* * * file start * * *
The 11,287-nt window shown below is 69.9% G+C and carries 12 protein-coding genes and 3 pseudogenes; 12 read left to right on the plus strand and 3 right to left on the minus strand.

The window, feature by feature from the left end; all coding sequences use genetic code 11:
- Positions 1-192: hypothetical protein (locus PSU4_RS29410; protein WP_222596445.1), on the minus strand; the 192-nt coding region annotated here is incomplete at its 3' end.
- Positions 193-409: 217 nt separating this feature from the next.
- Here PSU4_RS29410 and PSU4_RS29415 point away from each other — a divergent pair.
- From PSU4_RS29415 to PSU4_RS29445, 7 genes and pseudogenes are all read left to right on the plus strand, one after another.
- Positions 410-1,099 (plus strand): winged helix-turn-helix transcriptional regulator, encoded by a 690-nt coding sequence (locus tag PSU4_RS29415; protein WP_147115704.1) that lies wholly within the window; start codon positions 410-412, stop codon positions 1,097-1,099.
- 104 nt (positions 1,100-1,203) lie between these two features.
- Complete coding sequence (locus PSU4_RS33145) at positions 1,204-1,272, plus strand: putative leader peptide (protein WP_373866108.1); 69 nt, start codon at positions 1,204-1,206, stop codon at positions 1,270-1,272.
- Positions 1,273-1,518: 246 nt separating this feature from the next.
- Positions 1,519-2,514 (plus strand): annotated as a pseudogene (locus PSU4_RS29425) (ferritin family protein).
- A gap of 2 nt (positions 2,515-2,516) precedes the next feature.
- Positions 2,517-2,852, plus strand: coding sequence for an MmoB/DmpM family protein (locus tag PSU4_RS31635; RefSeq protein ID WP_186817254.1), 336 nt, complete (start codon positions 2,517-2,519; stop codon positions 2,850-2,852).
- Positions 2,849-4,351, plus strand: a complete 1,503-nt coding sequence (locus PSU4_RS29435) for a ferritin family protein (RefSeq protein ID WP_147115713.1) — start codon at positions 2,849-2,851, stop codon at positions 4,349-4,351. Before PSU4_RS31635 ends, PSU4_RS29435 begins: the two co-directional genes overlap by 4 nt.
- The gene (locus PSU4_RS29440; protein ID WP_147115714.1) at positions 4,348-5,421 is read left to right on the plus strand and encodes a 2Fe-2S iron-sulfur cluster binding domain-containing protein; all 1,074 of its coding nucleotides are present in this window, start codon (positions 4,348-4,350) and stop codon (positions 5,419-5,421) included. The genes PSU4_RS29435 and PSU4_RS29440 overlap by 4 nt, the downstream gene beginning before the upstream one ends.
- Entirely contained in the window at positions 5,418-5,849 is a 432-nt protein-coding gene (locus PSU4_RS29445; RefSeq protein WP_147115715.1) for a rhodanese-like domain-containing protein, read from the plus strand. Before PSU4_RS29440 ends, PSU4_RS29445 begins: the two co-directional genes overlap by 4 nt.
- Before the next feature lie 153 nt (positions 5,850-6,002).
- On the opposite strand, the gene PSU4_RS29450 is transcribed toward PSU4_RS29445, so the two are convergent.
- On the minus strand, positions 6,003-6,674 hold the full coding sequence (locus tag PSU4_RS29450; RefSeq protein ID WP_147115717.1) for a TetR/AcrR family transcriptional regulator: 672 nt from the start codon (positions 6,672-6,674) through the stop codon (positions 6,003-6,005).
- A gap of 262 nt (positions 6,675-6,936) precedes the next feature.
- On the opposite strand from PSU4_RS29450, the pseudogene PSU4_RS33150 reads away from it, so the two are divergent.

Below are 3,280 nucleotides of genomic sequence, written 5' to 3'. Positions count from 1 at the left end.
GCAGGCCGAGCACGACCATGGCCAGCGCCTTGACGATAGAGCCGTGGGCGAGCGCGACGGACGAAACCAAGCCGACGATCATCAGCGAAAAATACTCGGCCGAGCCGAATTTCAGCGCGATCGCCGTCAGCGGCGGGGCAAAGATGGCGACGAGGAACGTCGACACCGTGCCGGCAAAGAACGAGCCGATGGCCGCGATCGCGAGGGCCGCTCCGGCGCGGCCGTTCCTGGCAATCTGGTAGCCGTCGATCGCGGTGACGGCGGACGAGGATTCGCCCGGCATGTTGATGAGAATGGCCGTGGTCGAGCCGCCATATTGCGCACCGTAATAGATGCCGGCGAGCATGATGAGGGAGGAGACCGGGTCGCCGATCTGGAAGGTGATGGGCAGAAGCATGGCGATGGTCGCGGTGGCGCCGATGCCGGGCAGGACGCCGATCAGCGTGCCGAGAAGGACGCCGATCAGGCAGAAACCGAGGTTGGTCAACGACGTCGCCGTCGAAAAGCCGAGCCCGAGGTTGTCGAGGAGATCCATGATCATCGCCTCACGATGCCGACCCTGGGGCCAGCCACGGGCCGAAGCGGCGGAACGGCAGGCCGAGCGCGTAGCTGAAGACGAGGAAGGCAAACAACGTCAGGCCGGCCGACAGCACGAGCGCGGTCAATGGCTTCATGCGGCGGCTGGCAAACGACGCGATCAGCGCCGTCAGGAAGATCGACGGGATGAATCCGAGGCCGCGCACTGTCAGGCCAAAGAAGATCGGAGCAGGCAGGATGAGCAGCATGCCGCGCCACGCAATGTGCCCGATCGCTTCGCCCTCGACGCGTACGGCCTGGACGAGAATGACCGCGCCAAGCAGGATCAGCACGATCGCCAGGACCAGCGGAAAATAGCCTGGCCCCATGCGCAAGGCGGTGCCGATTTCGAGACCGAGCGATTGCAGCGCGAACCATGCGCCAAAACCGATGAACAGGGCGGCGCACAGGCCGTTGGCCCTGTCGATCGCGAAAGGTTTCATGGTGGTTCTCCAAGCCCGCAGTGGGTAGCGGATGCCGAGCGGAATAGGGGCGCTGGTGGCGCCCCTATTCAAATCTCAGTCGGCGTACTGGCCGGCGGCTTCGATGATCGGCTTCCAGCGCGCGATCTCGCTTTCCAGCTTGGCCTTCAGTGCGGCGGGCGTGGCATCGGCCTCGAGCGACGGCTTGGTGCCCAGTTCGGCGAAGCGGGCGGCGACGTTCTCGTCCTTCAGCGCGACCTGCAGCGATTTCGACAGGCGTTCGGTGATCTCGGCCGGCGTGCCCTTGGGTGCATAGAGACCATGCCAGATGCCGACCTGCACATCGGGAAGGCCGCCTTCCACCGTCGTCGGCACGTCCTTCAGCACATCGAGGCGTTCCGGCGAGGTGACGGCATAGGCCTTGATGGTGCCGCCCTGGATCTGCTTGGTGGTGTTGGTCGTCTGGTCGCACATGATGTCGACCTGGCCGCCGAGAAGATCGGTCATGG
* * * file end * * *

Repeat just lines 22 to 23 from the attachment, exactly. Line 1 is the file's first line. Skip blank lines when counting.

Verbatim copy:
Below are 3,280 nucleotides of genomic sequence, written 5' to 3'. Positions count from 1 at the left end.
GCAGGCCGAGCACGACCATGGCCAGCGCCTTGACGATAGAGCCGTGGGCGAGCGCGACGGACGAAACCAAGCCGACGATCATCAGCGAAAAATACTCGGCCGAGCCGAATTTCAGCGCGATCGCCGTCAGCGGCGGGGCAAAGATGGCGACGAGGAACGTCGACACCGTGCCGGCAAAGAACGAGCCGATGGCCGCGATCGCGAGGGCCGCTCCGGCGCGGCCGTTCCTGGCAATCTGGTAGCCGTCGATCGCGGTGACGGCGGACGAGGATTCGCCCGGCATGTTGATGAGAATGGCCGTGGTCGAGCCGCCATATTGCGCACCGTAATAGATGCCGGCGAGCATGATGAGGGAGGAGACCGGGTCGCCGATCTGGAAGGTGATGGGCAGAAGCATGGCGATGGTCGCGGTGGCGCCGATGCCGGGCAGGACGCCGATCAGCGTGCCGAGAAGGACGCCGATCAGGCAGAAACCGAGGTTGGTCAACGACGTCGCCGTCGAAAAGCCGAGCCCGAGGTTGTCGAGGAGATCCATGATCATCGCCTCACGATGCCGACCCTGGGGCCAGCCACGGGCCGAAGCGGCGGAACGGCAGGCCGAGCGCGTAGCTGAAGACGAGGAAGGCAAACAACGTCAGGCCGGCCGACAGCACGAGCGCGGTCAATGGCTTCATGCGGCGGCTGGCAAACGACGCGATCAGCGCCGTCAGGAAGATCGACGGGATGAATCCGAGGCCGCGCACTGTCAGGCCAAAGAAGATCGGAGCAGGCAGGATGAGCAGCATGCCGCGCCACGCAATGTGCCCGATCGCTTCGCCCTCGACGCGTACGGCCTGGACGAGAATGACCGCGCCAAGCAGGATCAGCACGATCGCCAGGACCAGCGGAAAATAGCCTGGCCCCATGCGCAAGGCGGTGCCGATTTCGAGACCGAGCGATTGCAGCGCGAACCATGCGCCAAAACCGATGAACAGGGCGGCGCACAGGCCGTTGGCCCTGTCGATCGCGAAAGGTTTCATGGTGGTTCTCCAAGCCCGCAGTGGGTAGCGGATGCCGAGCGGAATAGGGGCGCTGGTGGCGCCCCTATTCAAATCTCAGTCGGCGTACTGGCCGGCGGCTTCGATGATCGGCTTCCAGCGCGCGATCTCGCTTTCCAGCTTGGCCTTCAGTGCGGCGGGCGTGGCATCGGCCTCGAGCGACGGCTTGGTGCCCAGTTCGGCGAAGCGGGCGGCGACGTTCTCGTCCTTCAGCGCGACCTGCAGCGATTTCGACAGGCGTTCGGTGATCTCGGCCGGCGTGCCCTTGGGTGCATAGAGACCATGCCAGATGCCGACCTGCACATCGGGAAGGCCGCCTTCCACCGTCGTCGGCACGTCCTTCAGCACATCGAGGCGTTCCGGCGAGGTGACGGCATAGGCCTTGATGGTGCCGCCCTGGATCTGCTTGGTGGTGTTGGTCGTCTGGTCGCACATGATGTCGACCTGGCCGCCGAGAAGATCGGTCATGG